To Planner or Not To Planner
How to Hire a Wedding Planner
By Patti Herioux
With Love, Event Planner
That shiny new ring on your finger is just the start of your wedding planning process. Maybe you are the bride who already has a binder of magazine cut-outs -we’ve all seen that episode of ‘Friends” – or perhaps you have never given much thought to the details of what will be your wedding day. Either way, a wedding planner can be your biggest advocate in this entire process.
A good wedding planner will take your hand and guide you through the planning and execution of your day, making it as much fun and as painless as it can possibly be. She can save you time, money, anxiety and, from time to time, a bit of your sanity. As you set out to find the right planner for you, consider what it is a wedding planner does.
A full service wedding planner will be with you every step of the way. She will start by helping you select your ceremony and reception venues and be able to make recommendations for all of the vendors you need to hire. She will attend your meetings with you, help you procure contracts, brainstorm ideas, work with you to design the décor and ambiance of the day and find all the pieces you need to make your visions come to life.
Your wedding planner will serve as your roadmap to the who, what, when, where and how’s of your day. As you get into the actual celebration she will be with you at rehearsal and will oversee every detail of the wedding day. From establishing timelines and floorplans to being the point of contact for your vendors, to letting you know what comes next as the day unfolds, she will be there.
Think of her as the CEO of your event. She will make sure all the ‘departments’ have the information and items they need to enact the plan at all the right moments. She will also be able to deal with anything that may not go according to plan (something will go wrong, be ready for that) but with a good planner you will likely never even know!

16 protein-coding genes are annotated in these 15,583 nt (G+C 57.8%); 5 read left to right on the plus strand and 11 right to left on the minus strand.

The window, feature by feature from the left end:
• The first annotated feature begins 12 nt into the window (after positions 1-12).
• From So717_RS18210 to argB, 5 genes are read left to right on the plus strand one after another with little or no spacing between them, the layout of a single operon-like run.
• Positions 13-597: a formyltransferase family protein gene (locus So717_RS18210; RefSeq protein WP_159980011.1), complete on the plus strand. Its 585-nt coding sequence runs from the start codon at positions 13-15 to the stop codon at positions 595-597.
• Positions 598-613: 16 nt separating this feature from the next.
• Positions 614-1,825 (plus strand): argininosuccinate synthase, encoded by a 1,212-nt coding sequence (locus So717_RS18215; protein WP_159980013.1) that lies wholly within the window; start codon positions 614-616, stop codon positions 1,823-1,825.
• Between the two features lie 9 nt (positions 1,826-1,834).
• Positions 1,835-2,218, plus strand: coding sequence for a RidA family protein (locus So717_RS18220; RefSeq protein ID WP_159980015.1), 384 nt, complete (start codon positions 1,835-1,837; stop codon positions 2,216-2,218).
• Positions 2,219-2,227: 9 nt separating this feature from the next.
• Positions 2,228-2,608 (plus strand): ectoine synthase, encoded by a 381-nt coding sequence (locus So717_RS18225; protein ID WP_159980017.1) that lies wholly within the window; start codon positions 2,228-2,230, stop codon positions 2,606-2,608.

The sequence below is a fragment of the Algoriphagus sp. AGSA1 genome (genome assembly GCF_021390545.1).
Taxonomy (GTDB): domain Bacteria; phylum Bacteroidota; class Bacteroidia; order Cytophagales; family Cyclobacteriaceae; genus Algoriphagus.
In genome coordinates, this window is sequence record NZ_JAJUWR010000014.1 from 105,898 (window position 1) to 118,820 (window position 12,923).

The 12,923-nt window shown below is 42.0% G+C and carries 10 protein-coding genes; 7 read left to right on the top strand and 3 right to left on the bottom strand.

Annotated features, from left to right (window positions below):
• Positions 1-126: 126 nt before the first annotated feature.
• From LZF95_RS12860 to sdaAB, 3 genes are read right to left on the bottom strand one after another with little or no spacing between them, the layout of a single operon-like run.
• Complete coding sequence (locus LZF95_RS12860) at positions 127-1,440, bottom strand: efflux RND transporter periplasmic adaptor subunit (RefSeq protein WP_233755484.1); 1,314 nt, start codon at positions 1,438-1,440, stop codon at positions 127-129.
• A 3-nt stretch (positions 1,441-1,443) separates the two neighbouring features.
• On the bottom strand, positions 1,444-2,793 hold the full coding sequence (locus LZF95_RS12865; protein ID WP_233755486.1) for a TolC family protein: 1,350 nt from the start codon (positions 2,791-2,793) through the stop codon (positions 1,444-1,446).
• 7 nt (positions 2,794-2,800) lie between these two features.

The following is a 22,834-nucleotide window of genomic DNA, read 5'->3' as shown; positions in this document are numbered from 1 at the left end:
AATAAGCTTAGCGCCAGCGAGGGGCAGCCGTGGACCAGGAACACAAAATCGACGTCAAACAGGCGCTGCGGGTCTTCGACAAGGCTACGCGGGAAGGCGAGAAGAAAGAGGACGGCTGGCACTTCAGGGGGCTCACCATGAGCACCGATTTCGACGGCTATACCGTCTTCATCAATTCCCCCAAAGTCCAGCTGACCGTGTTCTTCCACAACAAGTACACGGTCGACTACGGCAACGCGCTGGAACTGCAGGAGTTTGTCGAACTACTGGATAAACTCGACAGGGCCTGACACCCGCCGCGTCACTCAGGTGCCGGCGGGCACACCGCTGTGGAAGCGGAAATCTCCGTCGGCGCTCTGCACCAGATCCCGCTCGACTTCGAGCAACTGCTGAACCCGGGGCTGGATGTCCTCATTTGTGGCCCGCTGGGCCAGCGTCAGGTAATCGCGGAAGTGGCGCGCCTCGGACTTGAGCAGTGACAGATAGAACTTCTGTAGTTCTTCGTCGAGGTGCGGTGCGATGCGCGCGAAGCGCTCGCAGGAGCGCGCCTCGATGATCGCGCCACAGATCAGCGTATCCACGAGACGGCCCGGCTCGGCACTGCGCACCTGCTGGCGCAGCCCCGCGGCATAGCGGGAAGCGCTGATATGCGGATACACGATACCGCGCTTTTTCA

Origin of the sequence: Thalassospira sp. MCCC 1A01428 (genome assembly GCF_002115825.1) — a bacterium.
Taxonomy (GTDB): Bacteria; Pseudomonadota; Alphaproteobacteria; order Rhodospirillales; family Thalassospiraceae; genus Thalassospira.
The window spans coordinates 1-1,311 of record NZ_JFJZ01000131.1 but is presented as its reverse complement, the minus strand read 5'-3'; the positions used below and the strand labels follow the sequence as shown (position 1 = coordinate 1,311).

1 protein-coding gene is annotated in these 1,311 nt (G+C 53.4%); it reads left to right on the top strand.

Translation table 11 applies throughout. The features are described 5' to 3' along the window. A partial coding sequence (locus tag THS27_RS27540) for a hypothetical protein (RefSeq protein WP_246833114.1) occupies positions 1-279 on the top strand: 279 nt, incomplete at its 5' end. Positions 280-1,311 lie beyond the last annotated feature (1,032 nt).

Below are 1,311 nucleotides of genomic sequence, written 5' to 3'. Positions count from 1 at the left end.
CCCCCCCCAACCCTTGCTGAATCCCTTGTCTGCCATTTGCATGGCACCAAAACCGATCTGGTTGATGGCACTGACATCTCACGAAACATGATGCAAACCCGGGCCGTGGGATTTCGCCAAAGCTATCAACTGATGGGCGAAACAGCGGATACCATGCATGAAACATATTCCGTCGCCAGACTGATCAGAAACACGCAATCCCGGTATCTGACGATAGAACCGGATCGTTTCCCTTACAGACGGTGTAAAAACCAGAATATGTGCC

As with all your vendors, but especially with you planner because of how much she will be with you, pay close attention to your personal connection and gut feeling. Do you like her personality? Does she seem to understand YOUR vision of your day? Does she seem excited about your event? Do you feel comfortable with her? Take a few minutes to get to know each other, if you like her, assess her knowledge and background and then discuss her fees and duties.
You’ve probably seen the movie “The Wedding Planner.” That movie and the surge in bridal shows on women’s television stations created huge interest in this field. You probably have a friend (or many even you) who’s dream job is to be a wedding planner. But a true wedding planning professional comes with background in the industry, a knowledge base of more than planning her own wedding, and is focused on this as her career.
Ask your planner about her experience in the industry and the past events she has done. Does she demonstrate a working knowledge about weddings? Get a feel for how she has handled emotions, interpersonal conflicts, and crisis situations in the past. Does she have a comprehensive list of recommended vendors? Ask her to explain her planning process and how you will work together. Look at pictures of her past events and ask if you can speak to former clients.
If you like her, she has the knowledge and experience level you are comfortable with, and you are thinking you would like to hire her, it’s time to talk price. Pricing for planners can vary greatly. Things such as the size and scope of your wedding, location (is travel involved), your potential planners level of experience and what extra perks are offered can affect the price. Full service wedding planning is usually charged as a percentage of the total cost of the wedding. 10– 15% is a standard range. However, most planners do have a minimum fee for small budget weddings.
Consider the value received versus the dollar spent. I have seen planners that have paid for themselves fully with what they were able to save the client. Many times planners can get you discounts with vendors they work with often or are aware of how to get price breaks on items you have to purchase. Some planners have things in their own inventory, such as candles holders, card boxes, vases, etc. that you are free to use as a client, and therefore you don’t have that extra expense yourself.
Get a contract with your chosen wedding planner. The contract should state the specifics of your wedding date and location, the services and fees agreed upon, the date the services start, an outline of any potential additional fees and list any tangible goods included. Review the contact specifications together and make sure you both have a signed copy. After you have a signed contract you and your planner will start down the road to happy planning!